I still don't see how tucking your elbows raises the bar on down position. Maybe a little, yes. But if you still set-up correctly, you should end up with the bar in it's place over the mid-chest Just like in picture 2 on the left. The right one has the elbows flared and the bar is higher on the chest. It's a bit contradictory on what you are saying.

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PostPosted: Tue Aug 14, 2012 2:24 pm 
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Dub wrote:
But if you still set-up correctly, you should end up with the bar in it's place over the mid-chest Just like in picture 2 on the left. The right one has the elbows flared and the bar is higher on the chest. It's a bit contradictory on what you are saying.

I think we are talking about the same thing, then. At the top of the movement, the bar is directly over the shoulder. At the bottom of the movement--with tucked elbows--it is over mid chest. I guess this is what Rip calls "sacrificing efficiency" for shoulder health as maximal leverage would be moving along a vertical "groove."

What I can't figure out is the movement up. It's easy to touch your chest at the same position and keep elbows at same angle. But the bar simply doesn't go up (top position) to being over the shoulder joint; instead, it is in front of it. I'm using a ceiling cue and can definitely see that it does not hit that starting top position. Instead of a slightly diagonal movement backwards, the movement is straight over mid chest, in front of the shoulder joint.

Watched the videos and they don't really address this. Just add some different opinions to Rip. Foot positioning being one.

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PostPosted: Tue Aug 14, 2012 2:48 pm 
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robertscott wrote:
if you keep your elbows tucked then you'll naturally follow the line Rip recommends.


Not happening.. I see where the bar is at initial lockout after un-racking. It keeps hitting a point in front of that position at subsequent rep lockouts. It almost feels as though I lockout and then have to move laterally back to get to that position. Do you use a ceiling cue as he recommends or do you just stick with whatever feels natural?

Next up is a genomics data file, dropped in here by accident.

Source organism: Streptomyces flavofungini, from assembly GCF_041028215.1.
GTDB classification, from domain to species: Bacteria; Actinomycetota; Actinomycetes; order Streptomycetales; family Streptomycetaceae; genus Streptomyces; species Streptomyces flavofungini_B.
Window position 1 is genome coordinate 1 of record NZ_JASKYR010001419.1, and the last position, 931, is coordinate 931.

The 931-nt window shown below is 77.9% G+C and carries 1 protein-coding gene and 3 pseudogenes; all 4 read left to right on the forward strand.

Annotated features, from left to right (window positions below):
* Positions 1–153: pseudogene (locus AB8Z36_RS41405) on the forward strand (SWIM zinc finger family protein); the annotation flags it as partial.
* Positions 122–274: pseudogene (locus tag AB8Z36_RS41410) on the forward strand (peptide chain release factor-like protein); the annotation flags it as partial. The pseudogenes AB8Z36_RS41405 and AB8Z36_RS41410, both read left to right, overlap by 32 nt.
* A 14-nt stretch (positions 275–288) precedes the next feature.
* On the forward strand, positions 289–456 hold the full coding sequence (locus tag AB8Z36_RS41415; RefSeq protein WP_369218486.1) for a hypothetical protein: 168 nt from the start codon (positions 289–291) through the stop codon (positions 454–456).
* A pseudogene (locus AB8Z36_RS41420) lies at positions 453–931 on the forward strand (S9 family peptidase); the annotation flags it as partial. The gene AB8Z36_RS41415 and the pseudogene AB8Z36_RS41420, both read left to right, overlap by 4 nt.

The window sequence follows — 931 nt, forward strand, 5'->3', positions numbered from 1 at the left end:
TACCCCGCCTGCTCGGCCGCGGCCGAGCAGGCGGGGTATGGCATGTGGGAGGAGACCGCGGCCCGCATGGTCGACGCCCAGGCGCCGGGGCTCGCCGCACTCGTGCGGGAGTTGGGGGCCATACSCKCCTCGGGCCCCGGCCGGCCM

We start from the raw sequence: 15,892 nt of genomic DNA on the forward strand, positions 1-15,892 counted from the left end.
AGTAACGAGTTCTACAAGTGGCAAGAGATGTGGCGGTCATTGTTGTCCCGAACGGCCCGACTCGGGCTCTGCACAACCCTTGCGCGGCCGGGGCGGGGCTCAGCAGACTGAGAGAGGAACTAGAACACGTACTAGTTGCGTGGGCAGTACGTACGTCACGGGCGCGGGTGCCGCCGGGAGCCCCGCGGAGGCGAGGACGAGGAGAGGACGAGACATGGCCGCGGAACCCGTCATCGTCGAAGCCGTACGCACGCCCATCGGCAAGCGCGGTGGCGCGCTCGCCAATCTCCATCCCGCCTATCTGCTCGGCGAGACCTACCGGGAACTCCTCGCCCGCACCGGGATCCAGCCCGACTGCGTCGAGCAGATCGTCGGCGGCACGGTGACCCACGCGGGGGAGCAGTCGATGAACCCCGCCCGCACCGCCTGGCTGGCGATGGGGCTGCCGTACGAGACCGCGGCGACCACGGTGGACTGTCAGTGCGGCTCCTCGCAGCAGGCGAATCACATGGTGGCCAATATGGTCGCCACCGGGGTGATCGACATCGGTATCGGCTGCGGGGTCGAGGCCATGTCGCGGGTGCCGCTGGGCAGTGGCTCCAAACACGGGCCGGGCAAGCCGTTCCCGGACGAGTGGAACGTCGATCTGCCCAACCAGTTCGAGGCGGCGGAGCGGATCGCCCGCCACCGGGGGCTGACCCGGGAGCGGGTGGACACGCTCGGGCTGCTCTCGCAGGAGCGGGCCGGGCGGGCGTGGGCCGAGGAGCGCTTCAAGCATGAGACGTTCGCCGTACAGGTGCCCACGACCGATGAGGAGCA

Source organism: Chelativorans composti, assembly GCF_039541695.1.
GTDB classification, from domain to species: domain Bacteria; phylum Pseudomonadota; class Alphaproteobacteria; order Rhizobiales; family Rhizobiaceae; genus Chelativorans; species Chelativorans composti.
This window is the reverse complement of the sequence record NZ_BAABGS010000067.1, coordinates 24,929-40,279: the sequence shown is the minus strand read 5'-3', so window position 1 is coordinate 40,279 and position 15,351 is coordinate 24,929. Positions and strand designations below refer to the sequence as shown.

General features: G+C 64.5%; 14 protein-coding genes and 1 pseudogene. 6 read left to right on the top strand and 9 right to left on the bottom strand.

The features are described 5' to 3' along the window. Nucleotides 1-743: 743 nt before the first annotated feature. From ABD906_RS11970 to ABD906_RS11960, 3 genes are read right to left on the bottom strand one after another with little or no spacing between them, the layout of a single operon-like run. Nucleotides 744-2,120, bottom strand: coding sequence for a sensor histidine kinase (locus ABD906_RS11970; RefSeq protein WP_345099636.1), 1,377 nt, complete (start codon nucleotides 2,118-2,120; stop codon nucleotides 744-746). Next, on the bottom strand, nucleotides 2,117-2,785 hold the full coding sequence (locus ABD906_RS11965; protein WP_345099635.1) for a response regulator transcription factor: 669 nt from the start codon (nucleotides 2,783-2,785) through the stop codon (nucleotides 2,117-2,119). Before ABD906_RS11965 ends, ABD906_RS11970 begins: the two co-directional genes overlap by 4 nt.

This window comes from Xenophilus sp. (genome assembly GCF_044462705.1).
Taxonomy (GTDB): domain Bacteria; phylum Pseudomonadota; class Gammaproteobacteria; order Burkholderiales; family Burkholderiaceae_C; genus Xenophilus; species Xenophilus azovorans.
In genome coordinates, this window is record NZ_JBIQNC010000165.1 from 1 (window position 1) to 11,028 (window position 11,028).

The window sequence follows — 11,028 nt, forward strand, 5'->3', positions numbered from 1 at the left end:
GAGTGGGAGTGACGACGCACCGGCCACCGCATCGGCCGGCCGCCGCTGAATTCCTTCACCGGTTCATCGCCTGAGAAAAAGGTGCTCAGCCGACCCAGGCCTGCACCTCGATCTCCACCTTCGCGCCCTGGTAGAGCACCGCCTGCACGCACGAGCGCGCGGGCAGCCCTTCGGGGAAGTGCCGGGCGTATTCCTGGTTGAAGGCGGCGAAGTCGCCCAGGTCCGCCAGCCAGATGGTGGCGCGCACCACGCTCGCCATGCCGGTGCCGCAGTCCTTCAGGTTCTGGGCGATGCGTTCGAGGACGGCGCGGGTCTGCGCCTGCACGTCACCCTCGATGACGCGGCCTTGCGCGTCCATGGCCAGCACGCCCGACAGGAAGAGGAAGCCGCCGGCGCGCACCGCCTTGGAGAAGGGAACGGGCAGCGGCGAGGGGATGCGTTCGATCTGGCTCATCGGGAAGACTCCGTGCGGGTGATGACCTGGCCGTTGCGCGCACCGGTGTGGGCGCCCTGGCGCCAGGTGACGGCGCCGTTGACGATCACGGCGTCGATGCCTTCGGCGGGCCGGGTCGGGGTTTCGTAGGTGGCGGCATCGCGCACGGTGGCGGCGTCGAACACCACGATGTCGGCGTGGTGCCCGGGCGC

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PostPosted: Tue Aug 14, 2012 3:03 pm 
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when I'm set up as good and tight as I can be, there really isn't much option for the bar. That being said, for me, I push straight up as far as I know with very slight drift towards the head.


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PostPosted: Tue Aug 14, 2012 3:19 pm 
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hmm, it's a shame that KPj is so busy these days, he'd be able to sort you out.

Maybe send him a PM, I'm sure he wouldn't mind. He hardly ever checks in anymore though so I dunno when he'd get back to you.


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PostPosted: Tue Aug 14, 2012 3:56 pm 
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I edited the OP hopefully it is clearer and more concise now. Sent a PM to KPj. I can definitely see why Rip writes "finding the groove pathway is the most frustrating for a lifter" and Tate also speak about the difficulty of fixing an incorrect motor pathway.

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PostPosted: Tue Aug 14, 2012 10:08 pm 
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The illustrations are very much what I believe to be good technique. I actually touch lower than that on my chest. From my point of view when I'm benching, it looks like it's going straight up, but ends up over my shoulders.

The elbows should be at about 45 degrees at the bottom. They will naturally flare as you approach lock-out, and that's OK. What's bad is when they are flared at the bottom.

Get a broomstick or very light bar. Get into benching position (which is a whole other set of arguments) and lay the bar on your chest about where you think your touch point should be. Have a friend eye-ball your arms. Adjust you grip width and the touch point until your forearms are vertically, both when viewed from the side, and from the foot of the bench, and the upper arms are at a bout a 45 degree angle from the trunk. There, you have a good approximation of your ideal grip width and touch point. From there press the bar up and put it where it feels balanced over your shoulders. Move it back and forth between the newly-established touch point (your friend can help you be consistent) and this lock-out position. Repeat 3,000 times or so. Then start adding weight.

If you've been benching with a radically different technique than this, go slowly in progressing weight, although you will be able to do it pretty quickly back to your previous strength level. Just practice a lot with weights that still feel fairly light to you.